Witches have the same kind of magic mages do. There’s really no difference between them besides the part where mages really make an effort to produce children who have the talent to control the weather. It’s just that witches aren’t part of their class, so they suffer from systemic oppression.

I imagine that the sequel(s) will deal a lot with the fallout from when people learn the truth. Is that the case?

Yes. The story’s partly told from Miles’s sister Grace’s point of view, and she has a lot to do when it comes to trying to balance all the factions and forces that struggle against each other in the aftermath of the first book.

The other POV character is Avia Jessup, who appears briefly in Witchmark, and she’s dealing with struggles on the other side of the fight.

Ooh, neat! I got a definite sort of vamp/flapper vibe from her. How many books are you planning in the series?

I think I could go on with this setting and these characters for a while, if anyone let me, but realistically i’m hoping for a trilogy.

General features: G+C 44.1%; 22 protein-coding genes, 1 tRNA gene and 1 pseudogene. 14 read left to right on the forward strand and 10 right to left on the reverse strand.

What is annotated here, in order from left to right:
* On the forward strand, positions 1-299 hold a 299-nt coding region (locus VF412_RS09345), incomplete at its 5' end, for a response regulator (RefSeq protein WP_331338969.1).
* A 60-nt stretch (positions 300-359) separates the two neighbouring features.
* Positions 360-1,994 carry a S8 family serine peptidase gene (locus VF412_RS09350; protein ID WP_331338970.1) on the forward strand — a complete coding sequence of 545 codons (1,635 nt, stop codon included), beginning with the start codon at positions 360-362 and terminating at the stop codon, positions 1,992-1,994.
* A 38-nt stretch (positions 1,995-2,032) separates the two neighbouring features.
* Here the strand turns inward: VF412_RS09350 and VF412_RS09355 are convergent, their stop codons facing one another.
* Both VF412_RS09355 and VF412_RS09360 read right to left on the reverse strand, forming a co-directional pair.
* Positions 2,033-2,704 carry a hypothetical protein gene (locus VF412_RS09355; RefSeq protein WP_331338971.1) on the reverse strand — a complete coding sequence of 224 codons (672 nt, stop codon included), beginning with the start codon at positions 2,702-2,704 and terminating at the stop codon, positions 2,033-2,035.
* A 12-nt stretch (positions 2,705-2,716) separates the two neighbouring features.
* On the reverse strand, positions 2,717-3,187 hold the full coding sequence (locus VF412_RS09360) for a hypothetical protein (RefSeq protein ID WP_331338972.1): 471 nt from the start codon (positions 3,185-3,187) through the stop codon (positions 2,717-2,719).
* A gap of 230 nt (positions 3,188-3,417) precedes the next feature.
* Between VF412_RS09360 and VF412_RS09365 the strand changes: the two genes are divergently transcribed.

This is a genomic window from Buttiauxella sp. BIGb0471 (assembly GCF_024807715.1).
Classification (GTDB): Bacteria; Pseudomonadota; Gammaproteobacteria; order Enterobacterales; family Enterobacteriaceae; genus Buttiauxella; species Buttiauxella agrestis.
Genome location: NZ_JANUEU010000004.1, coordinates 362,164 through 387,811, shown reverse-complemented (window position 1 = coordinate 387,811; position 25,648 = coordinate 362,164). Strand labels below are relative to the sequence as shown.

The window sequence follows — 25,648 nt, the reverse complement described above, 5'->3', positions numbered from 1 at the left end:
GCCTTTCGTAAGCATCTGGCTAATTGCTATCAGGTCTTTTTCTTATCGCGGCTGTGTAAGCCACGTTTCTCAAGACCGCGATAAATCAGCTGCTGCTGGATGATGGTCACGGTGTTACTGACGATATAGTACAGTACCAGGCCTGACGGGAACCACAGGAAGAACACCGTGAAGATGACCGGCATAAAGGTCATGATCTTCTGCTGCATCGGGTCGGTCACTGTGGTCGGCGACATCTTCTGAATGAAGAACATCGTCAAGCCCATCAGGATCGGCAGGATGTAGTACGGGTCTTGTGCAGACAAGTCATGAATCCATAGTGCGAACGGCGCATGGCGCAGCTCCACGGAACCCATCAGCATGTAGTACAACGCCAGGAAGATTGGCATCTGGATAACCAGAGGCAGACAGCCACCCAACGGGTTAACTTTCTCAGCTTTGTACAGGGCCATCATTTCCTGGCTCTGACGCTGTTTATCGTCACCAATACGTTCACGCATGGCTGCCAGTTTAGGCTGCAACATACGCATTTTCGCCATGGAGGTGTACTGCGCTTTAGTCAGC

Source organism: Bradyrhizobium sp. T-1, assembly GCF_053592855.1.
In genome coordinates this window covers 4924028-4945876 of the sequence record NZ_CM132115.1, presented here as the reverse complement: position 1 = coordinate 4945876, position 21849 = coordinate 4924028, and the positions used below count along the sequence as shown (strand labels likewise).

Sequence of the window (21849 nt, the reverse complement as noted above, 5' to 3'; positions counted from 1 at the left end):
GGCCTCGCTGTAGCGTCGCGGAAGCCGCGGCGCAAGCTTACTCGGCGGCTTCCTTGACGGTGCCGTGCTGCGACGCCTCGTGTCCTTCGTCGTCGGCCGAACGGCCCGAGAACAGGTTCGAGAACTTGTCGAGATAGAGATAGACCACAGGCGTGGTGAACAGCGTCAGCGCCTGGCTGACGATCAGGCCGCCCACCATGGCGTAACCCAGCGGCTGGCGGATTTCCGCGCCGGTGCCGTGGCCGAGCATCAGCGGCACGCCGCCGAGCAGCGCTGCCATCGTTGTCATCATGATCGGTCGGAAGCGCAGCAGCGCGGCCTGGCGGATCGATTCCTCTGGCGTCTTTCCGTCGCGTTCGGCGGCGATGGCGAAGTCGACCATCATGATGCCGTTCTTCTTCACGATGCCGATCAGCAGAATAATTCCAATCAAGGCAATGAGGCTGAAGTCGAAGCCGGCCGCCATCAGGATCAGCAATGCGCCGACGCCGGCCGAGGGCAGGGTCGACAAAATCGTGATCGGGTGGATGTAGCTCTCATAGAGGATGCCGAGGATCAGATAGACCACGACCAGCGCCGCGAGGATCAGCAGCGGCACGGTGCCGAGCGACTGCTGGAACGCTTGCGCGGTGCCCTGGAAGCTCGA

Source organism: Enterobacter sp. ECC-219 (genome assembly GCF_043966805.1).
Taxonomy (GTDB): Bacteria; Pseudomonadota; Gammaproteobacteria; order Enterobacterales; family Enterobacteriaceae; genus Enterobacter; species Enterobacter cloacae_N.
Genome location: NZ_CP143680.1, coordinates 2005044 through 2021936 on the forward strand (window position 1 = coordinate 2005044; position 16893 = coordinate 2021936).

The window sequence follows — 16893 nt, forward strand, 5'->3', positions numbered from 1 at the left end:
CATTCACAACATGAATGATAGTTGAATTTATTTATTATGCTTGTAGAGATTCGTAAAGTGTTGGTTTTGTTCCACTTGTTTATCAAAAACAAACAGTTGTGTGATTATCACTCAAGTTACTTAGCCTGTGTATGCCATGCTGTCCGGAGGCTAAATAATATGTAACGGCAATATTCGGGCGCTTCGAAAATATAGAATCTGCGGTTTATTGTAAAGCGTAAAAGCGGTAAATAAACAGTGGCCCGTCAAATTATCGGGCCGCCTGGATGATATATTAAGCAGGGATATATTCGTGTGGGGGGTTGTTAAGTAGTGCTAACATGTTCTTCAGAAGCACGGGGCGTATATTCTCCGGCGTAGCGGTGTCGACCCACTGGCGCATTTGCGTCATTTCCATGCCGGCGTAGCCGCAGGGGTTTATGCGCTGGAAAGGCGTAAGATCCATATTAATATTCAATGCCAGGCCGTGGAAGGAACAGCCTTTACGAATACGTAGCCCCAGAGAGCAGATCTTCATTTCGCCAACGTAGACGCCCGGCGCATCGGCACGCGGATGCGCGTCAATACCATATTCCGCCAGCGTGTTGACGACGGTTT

You mentioned that “The Ones Who Walk Away from Omelas” was an inspiration. What others were there? Did the story spring from any particular seed?

The story was sort of simmering along in the back of my head while I tried to figure out what it was trying to tell me, and little bits of what I read wound up influencing me. I read Sarah Waters’ The Paying Guests, and it directly influenced the boarding house where Miles lives in the book. I don’t want to overplay the connection because it might give people the wrong idea, but I spent some time reading and watching works connected to Sherlock Holmes. Another influence that people might notice is Fullmetal Alchemist, but that was an accident. I hadn’t seen the anime before I wrote the book. And I was also deeply into the television adaptation of Miss Fisher’s Murder Mysteries, for a little more in the way of setting and feel.

Actually, now that I think about it, Avia Jessup kind of gives off a Phryne Fisher vibe!

Exactly as intended!

How far along is the second book?